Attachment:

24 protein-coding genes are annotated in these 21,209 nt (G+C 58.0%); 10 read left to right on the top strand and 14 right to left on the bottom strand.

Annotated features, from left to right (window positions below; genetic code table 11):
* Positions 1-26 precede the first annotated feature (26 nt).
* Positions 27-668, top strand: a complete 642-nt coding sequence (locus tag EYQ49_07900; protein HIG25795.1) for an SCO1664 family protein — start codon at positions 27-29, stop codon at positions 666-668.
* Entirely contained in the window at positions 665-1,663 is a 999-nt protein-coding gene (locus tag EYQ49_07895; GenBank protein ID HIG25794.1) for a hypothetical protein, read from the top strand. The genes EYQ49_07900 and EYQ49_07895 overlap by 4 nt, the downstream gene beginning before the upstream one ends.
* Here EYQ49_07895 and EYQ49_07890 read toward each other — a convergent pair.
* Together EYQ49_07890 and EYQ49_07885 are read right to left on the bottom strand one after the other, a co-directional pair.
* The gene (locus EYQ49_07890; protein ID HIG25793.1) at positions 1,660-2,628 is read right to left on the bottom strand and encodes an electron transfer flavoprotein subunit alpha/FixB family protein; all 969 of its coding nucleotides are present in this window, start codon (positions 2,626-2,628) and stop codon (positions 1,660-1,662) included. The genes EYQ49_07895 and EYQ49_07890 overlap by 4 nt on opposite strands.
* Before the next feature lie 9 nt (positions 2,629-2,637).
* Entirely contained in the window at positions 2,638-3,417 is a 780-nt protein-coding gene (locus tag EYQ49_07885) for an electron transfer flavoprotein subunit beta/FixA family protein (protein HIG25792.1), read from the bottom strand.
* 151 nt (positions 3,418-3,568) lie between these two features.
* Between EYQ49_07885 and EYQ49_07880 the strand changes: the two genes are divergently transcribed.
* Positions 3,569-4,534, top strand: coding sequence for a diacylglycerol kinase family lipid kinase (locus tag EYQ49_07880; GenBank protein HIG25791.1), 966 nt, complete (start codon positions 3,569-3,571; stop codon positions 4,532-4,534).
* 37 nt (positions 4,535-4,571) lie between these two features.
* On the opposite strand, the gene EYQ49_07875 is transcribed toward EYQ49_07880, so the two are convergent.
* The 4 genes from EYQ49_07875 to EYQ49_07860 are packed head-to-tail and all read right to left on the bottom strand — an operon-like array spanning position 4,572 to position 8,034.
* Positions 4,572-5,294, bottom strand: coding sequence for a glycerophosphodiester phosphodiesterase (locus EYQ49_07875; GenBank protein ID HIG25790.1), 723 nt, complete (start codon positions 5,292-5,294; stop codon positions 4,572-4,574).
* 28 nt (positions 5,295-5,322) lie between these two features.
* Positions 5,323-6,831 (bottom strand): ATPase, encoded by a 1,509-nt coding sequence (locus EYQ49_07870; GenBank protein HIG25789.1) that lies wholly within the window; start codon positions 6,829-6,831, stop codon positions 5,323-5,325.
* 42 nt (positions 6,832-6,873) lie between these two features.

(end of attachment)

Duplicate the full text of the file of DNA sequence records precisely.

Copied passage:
24 protein-coding genes are annotated in these 21,209 nt (G+C 58.0%); 10 read left to right on the top strand and 14 right to left on the bottom strand.

Annotated features, from left to right (window positions below; genetic code table 11):
* Positions 1-26 precede the first annotated feature (26 nt).
* Positions 27-668, top strand: a complete 642-nt coding sequence (locus tag EYQ49_07900; protein HIG25795.1) for an SCO1664 family protein — start codon at positions 27-29, stop codon at positions 666-668.
* Entirely contained in the window at positions 665-1,663 is a 999-nt protein-coding gene (locus tag EYQ49_07895; GenBank protein ID HIG25794.1) for a hypothetical protein, read from the top strand. The genes EYQ49_07900 and EYQ49_07895 overlap by 4 nt, the downstream gene beginning before the upstream one ends.
* Here EYQ49_07895 and EYQ49_07890 read toward each other — a convergent pair.
* Together EYQ49_07890 and EYQ49_07885 are read right to left on the bottom strand one after the other, a co-directional pair.
* The gene (locus EYQ49_07890; protein ID HIG25793.1) at positions 1,660-2,628 is read right to left on the bottom strand and encodes an electron transfer flavoprotein subunit alpha/FixB family protein; all 969 of its coding nucleotides are present in this window, start codon (positions 2,626-2,628) and stop codon (positions 1,660-1,662) included. The genes EYQ49_07895 and EYQ49_07890 overlap by 4 nt on opposite strands.
* Before the next feature lie 9 nt (positions 2,629-2,637).
* Entirely contained in the window at positions 2,638-3,417 is a 780-nt protein-coding gene (locus tag EYQ49_07885) for an electron transfer flavoprotein subunit beta/FixA family protein (protein HIG25792.1), read from the bottom strand.
* 151 nt (positions 3,418-3,568) lie between these two features.
* Between EYQ49_07885 and EYQ49_07880 the strand changes: the two genes are divergently transcribed.
* Positions 3,569-4,534, top strand: coding sequence for a diacylglycerol kinase family lipid kinase (locus tag EYQ49_07880; GenBank protein HIG25791.1), 966 nt, complete (start codon positions 3,569-3,571; stop codon positions 4,532-4,534).
* 37 nt (positions 4,535-4,571) lie between these two features.
* On the opposite strand, the gene EYQ49_07875 is transcribed toward EYQ49_07880, so the two are convergent.
* The 4 genes from EYQ49_07875 to EYQ49_07860 are packed head-to-tail and all read right to left on the bottom strand — an operon-like array spanning position 4,572 to position 8,034.
* Positions 4,572-5,294, bottom strand: coding sequence for a glycerophosphodiester phosphodiesterase (locus EYQ49_07875; GenBank protein ID HIG25790.1), 723 nt, complete (start codon positions 5,292-5,294; stop codon positions 4,572-4,574).
* 28 nt (positions 5,295-5,322) lie between these two features.
* Positions 5,323-6,831 (bottom strand): ATPase, encoded by a 1,509-nt coding sequence (locus EYQ49_07870; GenBank protein HIG25789.1) that lies wholly within the window; start codon positions 6,829-6,831, stop codon positions 5,323-5,325.
* 42 nt (positions 6,832-6,873) lie between these two features.